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Early 'Fireworks' Help McMahon Snag Beaver State Fling Lead

Eagle McMahon wasn't flashy on Saturday at the Beaver State Fling, but his 10-under par round has him alone at the top of the leaderboard. Photo: Alyssa Van Lanen

ESTACADA, Ore. -- Breathing room comes at a premium at the Beaver State Fling, where perennial playoffs are written into tournament lore. So when Eagle McMahon sensed an opportunity to pull away after Seppo Paju carded a double bogey to open play Saturday at Milo McIver State Park’s West Course, the defending champion was ready to pounce.

“Right there, there was some fireworks going off, and I was like, ‘Alright, this is my time to put my foot on the gas,’” McMahon said. “I can really get a roll going.”

Paju stopped the bleeding, though, and McMahon’s instant three-shot lead only materialized as a four-shot advantage by the end of round three. The 21-year-old Colorado pro’s 10-under par 51 brought his 54-hole total to a 30-under par 153, while Paju’s 26-under par 157 kept him in second place. A.J. Risley hung tough on the lead card and remains in third place with a 23-under par 160, while two-time BSF winner Ricky Wysocki’s 10-under helped him jump onto the lead card with a 22-under par showing.

It was an inauspicious start for Paju, who said he felt like he was slightly out of position off the tee but still out of danger. He left his second shot on the 630-foot, road-lined opening hole, though, and it didn’t have enough air to clear the curb. Add in a missed 30-footer, and it made for a day of catch-up.

“I was a little nervous for sure, and especially after that I just tried to stay calm, and it continued very good from there, though,” Paju said. “I was just trying to tell myself that it’s just a double bogey, that a lot of people are gonna be taking bogeys, and if I don’t mess up too bad in the rest of the round it’ll just be two bogeys and I’ll be fine.”

As much as the pressure might have been on Paju in that moment, McMahon said he was feeling his own jitters.

“I definitely did feel nervous because right away I thought, 'Wow, I birdied the first hole. I’m up three, put the foot on the gas baby, let’s go,'” McMahon said. “But very rarely does it go like that...In that situation you have to cool yourself down and bring yourself back to the moment.”

Both he and Paju settled in, with the latter recovering from the early mishap with three straight birdies. Paju’s accuracy started to falter mid-round, though: First, he left an approach too long on hole 7’s peninsula green and it sailed OB, but he connected on the circle’s edge comebacker to save par. On hole 9, he overcooked his drive and it ended behind some trees on the right side of the fairway, but he executed a tremendous rainbow backhand out to recover for a tap-in birdie. He was in the rough again on 10 and 11, but again managed to escape without a bogey.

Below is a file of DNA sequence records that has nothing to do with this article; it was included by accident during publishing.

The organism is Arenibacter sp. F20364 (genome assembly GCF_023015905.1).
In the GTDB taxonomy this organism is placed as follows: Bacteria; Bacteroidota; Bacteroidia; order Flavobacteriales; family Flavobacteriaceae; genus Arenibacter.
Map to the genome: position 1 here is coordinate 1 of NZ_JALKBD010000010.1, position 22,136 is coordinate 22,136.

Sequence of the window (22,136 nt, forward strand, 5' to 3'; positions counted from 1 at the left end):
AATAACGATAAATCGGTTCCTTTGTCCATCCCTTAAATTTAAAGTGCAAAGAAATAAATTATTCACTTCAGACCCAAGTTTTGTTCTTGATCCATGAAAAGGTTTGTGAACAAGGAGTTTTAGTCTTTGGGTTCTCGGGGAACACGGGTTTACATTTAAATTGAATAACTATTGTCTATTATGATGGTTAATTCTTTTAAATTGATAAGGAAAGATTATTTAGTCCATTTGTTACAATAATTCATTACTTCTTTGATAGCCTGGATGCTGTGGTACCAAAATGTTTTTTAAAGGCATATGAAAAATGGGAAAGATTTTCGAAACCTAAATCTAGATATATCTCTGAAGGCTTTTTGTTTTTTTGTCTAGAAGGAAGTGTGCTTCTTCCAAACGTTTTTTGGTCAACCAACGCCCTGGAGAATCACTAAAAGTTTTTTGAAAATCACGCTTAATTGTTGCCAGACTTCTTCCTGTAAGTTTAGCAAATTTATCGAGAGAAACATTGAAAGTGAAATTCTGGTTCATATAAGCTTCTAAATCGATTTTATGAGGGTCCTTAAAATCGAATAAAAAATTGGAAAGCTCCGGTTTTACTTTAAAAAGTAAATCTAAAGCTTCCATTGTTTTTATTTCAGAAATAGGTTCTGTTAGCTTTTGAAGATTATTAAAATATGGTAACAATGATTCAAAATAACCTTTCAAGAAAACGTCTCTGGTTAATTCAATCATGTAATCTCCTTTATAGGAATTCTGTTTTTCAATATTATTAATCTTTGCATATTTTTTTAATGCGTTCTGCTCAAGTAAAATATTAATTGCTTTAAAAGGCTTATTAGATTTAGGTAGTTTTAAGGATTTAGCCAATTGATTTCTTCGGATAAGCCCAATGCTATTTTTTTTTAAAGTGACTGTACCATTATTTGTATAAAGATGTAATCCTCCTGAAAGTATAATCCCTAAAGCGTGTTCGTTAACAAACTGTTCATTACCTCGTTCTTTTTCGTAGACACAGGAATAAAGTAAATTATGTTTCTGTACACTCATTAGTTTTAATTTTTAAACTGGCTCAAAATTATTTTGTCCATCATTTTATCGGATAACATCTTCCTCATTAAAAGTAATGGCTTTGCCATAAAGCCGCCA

“Scramble game was good,” Paju said. “I like being - obviously I would like being on the fairway, but I kind of enjoy being in tough spots because I feel like I have pretty good selection of shots. I knew that in each position I was able to get to the basket, so it gave me confidence.”

And he displayed some of that bravado on the green, too, particularly on hole 12. His drive ended up in the left-side shule on the 433-foot par 3, and he walked off the 10-meter string in the hopes he was outside the circle. He wasn’t, though, so he couldn’t fall forward to propel his putt to the basket. Instead, he played the slight headwind, put the nose up, and crashed the chains for a much-needed birdie.

“It’s not a typical putt for me,” Paju said. “I’m not a person who makes those putts all the time, so definitely a bonus for me.”

McMahon, meanwhile, saved his bonus strokes for later in the round. He was rarely flashy on the day, instead choosing precise accuracy with turnover drives on the way to a 74% fairway hit rate. He turned it on with a tap-in 3 on the 700-foot 13th, then followed with a 40-foot connection for deuce on 14. A 15-footer on 15 made for a turkey, and the lead was all but secure.

“All holes that are a little bit on the tougher side, but on this course if you’re able to birdie on the end that’s what really sets you up for a good round,” McMahon said. “I’m happy with how my round went and a four-stroke lead going into tomorrow, [but] it’s far from over.”

Jordan Castro headlines the chase card, as he’s tied for fourth place with Wysocki at 22-under. James Conrad’s 1077-rated 12-under par was good for the hot round, and the performance moved him up to fifth place in front of his parents, who were in town from Virginia.

“To have them following is always a special feeling, and I think that helped me shoot well today,” Conrad said.

Joel Freeman, Nate Perkins, and Calvin Heimburg are all tied for seventh place 10 shots behind McMahon, and Simon Lizotte rounds out the top 10 at 19-under for the weekend.

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